the Angel and spoke to him as a man speaks with his friend. Moses
seeing the back parts of God could even mean that God Himself came down
to earth. If He did this at the institution of the Old Covenant: how
much more at the death of His very own Son? The reference in Heb. 11:27
to Moses as having endured seeing the invisible may lend support to
this idea that Moses did in fact see the God who cannot be seen by men.
I submit that He was there, almost physically, at the cross. The blood
of the covenant was shed before Him, in His presence, just as countless
sacrifices in the tabernacle had foreshadowed for centuries beforehand.
Hereby perceive we the love of God, because that He (God) laid down His
life for us (1 Jn. 3:16 AV). Zech. 12:10 speaks as if it was God who
was pierced on the cross (note the pronouns in the context)- not that
He Himself was the one who died, but so intense was His manifestation
in His Son. This was the extent of God manifestation in Christ. But
beyond the concept of God manifestation, God Himself came down to
behold and be witness at the death of His Son. The immeasurably huge
physical distance between Heaven and earth may be there purely to show
to us the wonder, the pure wonder, of the 'coming down' of God in the
cross of Christ. This was how far He came down; the physical
distance represents the spiritual distance. Look up at the stars one
night, and consider the wonder of it all.
1 Timothy 3:16
1 Tim. 3:16 seems to have been a well known confessional
formula in the first century church; perhaps it was recited by the
candidate in the water before being baptized. It can be read as a
chronological description of the Lord's death and resurrection:
1. " God was manifested in the flesh" in the Lord's crucifixion,
not just His life. The manifestation of the Son was supremely
in His death (s.w. 1 Jn. 3:5,8; 4:9 cp. Jn. 3:16; Heb. 9:26 Gk.; Jn.
17:6 cp. 26).
2. " Justified in the Spirit" - the resurrection (Rom.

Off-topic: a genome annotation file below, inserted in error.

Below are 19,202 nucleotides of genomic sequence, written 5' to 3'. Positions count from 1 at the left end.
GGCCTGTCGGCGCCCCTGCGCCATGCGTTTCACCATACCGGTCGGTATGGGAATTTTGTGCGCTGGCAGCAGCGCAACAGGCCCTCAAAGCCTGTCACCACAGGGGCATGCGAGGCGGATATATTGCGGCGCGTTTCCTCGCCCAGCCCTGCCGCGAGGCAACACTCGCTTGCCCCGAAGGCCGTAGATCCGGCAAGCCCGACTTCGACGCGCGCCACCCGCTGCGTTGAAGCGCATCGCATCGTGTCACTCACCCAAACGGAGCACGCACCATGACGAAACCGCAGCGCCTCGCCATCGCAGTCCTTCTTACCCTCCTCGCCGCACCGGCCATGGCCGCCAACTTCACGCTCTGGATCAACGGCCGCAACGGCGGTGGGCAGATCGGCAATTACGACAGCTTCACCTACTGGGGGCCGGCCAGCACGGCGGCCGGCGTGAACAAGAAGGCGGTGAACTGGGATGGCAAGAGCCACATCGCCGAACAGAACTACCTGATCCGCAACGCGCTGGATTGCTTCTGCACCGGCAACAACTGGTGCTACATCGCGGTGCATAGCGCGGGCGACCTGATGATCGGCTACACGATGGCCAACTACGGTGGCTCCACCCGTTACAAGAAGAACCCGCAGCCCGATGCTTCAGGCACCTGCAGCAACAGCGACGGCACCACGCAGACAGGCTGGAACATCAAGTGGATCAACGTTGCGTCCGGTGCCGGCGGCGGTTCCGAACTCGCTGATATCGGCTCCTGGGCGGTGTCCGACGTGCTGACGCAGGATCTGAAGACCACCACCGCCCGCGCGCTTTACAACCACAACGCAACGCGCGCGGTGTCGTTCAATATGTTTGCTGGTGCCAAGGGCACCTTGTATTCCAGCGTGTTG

3. " Seen of Angels" - at the tomb (Mt. 28:2)
4. 'Preached unto the Gentiles for belief in the world'
(Gk.)- cp. Mk. 16:15,16
5. " Received up into glory" - what happened straight
after the commission to preach the Gospel world-wide.
This chronological approach suggests that " God was
manifest in the flesh" refers to the Father's especial manifestation in
His Son's crucified human nature during those hours of final suffering-
rather than just to His birth. There on Calvary, Almighty God Himself
was supremely revealed. He, God Himself, was despised and
rejected by men; His love and self-sacrifice were so cruelly
spurned; He was spat upon and made the song of the drunkards
(Ps. 69:12). The same word for “manifest" occurs in other
passages which relate it to the crucifxion:
- Heb. 9:26: “For then must he often have suffered
since the foundation of the world: but now once in the end of the world
hath he appeared to put away sin by the sacrifice of himself".
- 1 Pet. 1:19-20: “...But with the precious blood
of Christ, as of a lamb without blemish and without spot: Who verily
was foreordained before the foundation of the world [as the sacrifical
lamb slain from the foundation of the world, Rev. 13:8], but was manifest
in these last times for you".
- I Jn. 3:5-8: “And ye know that he was manifested
to take away our sins [on the cross]; and in him is no sin...For this
purpose the Son of God was manifested, that he might destroy the works
of the devil", which He did through His death (Heb. 2:14-18).
It may be added in passing that the same word is also
used about the final manifesting of the Lord Jesus at His return (Col.
3:4; 1 Pet. 5:4; 1 Jn. 2:28; 3:2). This explains the link between the
cross and His return; who He was then will be who He will be when He
comes in judgment. And this explains why the breaking of bread, with
its focus upon the cross, is a foretaste of our appearing before Him
The crucified Son of God was the full representation of
God. The love of Christ was shown in His cross; and through the
Spirit's enlightenment we can know the height, length,
breadth of that love (Eph. 3:18,19). But this passage in Ephesians is
building on Job 11:7-9: " Canst thou by searching find out God? canst